Is that the right way to refer to 32-bit and 64-bit machines?
closed as not a real question by Tom Wijsman, Hello71, bwDraco, Nifle, Sathyajith Bhat♦ Sep 3 '11 at 19:30
It's difficult to tell what is being asked here. This question is ambiguous, vague, incomplete, overly broad, or rhetorical and cannot be reasonably answered in its current form. For help clarifying this question so that it can be reopened, visit the help center. If this question can be reworded to fit the rules in the help center, please edit the question.
migrated from stackoverflow.com Aug 24 '10 at 8:24
This question came from our site for professional and enthusiast programmers.
Technically x86 simply refers to a family of processors and the instruction set they all use. It doesn't actually say anything specific about data sizes.
x86 started out as a 16-bit instruction set for 16-bit processors (the 8086 and 8088 processors), then was extended to a 32-bit instruction set for 32-bit processors (80386 and 80486), and now has been extended to a 64-bit instruction set for 64-bit processors. It used to be written as 80x86 to reflect the changing value in the middle of the chip model numbers, but somewhere along the line the 80 in the front was dropped, leaving just x86.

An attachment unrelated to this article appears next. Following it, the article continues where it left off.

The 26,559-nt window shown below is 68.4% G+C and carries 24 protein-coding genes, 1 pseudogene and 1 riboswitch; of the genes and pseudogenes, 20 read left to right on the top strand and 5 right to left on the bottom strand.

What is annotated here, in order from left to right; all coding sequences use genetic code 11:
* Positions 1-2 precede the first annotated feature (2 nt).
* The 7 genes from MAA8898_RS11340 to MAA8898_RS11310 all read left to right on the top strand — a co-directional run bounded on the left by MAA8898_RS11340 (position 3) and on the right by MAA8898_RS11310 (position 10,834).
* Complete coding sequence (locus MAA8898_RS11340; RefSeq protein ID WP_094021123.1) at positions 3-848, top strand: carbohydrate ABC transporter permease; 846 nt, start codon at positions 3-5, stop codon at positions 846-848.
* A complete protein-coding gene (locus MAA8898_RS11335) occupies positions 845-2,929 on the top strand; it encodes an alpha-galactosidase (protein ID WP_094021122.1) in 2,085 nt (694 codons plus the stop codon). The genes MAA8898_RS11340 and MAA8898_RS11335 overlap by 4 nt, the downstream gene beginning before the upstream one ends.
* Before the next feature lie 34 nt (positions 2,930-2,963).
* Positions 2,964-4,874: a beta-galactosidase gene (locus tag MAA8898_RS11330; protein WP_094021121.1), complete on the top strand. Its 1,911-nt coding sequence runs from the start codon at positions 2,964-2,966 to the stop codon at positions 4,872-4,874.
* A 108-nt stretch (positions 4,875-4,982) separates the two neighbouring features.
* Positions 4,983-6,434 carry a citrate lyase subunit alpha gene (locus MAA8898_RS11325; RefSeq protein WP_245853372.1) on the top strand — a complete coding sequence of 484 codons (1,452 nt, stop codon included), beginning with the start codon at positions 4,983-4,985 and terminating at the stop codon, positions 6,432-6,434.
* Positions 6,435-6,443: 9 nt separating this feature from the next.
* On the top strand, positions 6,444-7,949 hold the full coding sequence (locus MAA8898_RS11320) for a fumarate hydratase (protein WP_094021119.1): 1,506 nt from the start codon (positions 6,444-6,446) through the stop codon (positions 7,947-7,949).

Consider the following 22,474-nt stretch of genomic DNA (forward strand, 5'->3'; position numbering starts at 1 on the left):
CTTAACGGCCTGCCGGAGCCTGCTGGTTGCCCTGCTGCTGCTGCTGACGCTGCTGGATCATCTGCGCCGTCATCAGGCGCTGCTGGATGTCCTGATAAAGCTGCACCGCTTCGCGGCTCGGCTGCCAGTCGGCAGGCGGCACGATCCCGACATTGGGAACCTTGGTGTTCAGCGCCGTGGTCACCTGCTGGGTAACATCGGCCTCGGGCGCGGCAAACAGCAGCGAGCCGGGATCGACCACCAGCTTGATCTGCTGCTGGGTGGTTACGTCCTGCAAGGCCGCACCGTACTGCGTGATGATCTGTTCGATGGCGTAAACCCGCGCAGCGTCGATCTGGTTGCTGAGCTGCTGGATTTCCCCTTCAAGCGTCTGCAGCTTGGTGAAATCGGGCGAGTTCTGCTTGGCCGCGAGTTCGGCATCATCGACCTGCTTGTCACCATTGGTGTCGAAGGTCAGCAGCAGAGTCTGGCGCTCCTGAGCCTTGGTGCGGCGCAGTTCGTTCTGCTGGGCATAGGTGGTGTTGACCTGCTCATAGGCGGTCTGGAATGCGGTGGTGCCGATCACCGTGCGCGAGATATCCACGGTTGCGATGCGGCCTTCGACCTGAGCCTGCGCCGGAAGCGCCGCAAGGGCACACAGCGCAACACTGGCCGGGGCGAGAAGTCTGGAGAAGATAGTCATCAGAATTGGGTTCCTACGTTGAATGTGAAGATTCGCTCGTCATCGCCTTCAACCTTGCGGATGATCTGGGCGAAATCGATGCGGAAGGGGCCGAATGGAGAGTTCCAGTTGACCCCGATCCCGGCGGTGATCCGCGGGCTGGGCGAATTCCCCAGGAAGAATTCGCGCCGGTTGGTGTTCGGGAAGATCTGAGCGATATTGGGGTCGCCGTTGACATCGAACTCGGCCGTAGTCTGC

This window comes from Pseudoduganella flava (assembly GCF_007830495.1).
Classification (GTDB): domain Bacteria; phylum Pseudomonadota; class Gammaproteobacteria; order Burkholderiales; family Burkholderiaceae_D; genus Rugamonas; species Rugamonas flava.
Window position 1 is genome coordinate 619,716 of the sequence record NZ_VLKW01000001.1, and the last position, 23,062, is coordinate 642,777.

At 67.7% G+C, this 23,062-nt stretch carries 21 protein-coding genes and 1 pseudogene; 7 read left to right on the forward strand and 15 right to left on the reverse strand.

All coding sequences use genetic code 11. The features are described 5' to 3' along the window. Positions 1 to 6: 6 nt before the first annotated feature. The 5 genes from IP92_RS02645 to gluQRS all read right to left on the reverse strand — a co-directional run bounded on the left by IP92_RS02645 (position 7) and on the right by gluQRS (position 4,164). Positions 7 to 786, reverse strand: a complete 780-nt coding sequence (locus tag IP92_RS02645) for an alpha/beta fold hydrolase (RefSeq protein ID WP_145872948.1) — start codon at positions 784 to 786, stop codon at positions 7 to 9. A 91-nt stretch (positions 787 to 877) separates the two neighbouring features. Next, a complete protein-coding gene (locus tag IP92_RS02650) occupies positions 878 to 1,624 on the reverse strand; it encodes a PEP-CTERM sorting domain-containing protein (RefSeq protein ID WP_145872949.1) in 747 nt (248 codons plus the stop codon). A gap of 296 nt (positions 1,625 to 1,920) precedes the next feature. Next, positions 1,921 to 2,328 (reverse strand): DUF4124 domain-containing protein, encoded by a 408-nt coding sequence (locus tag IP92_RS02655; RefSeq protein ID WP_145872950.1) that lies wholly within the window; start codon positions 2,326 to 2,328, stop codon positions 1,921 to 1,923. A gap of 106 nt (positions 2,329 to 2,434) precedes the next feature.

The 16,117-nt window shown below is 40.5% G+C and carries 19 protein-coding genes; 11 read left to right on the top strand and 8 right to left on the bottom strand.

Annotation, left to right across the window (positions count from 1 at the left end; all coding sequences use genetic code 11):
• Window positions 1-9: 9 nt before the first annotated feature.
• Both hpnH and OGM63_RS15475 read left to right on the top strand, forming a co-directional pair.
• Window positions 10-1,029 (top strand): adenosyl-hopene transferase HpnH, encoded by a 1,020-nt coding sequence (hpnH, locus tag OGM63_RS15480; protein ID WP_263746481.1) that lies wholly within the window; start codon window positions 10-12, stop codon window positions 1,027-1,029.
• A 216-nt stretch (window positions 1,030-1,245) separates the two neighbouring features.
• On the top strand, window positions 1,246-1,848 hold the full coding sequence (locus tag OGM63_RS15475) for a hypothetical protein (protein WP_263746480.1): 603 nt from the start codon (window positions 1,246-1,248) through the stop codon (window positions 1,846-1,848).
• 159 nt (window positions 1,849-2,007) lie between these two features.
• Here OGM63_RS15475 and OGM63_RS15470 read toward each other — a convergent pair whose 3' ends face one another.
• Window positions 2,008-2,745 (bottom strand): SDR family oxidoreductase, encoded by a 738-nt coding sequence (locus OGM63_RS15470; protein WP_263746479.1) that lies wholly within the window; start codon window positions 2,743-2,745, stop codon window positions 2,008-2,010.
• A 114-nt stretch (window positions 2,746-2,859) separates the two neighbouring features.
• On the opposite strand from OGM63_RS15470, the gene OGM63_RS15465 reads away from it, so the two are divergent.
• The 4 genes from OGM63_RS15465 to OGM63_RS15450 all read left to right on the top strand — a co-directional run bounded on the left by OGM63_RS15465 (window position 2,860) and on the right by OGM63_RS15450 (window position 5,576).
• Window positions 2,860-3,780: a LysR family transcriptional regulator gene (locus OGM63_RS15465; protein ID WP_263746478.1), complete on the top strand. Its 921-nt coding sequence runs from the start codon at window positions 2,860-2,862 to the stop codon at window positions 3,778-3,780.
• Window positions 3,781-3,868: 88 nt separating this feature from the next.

Blame the Pentium and it's offspring for changing the way in which processors were named and marketed, although all newer processors using Intel's x86 instruction set are still referred to as x86, i386, or i686 compatible (which means they all use extensions of the original 8086 instruction set).
x64 is really the odd man out here. The first name for the 64-bit extension to the x86 set was called x86-64. It was later named to AMD64 (because AMD were the ones to come up with the 64-bit extension originally). Intel licensed the 64-bit instruction set and named their version EM64T. Both instruction sets and the processors that use them are all still considered x86.
Yes that's correct:
The term x86 refers to a family of instruction set architectures based on the Intel 8086. The 8086 was launched in 1978 as a fully 16-bit extension of Intel's early 8-bit based microprocessors and also introduced segmentation to overcome the 16-bit addressing barrier of earlier chips. The term x86 derived from the fact that early successors to the 8086 also had names ending in "86".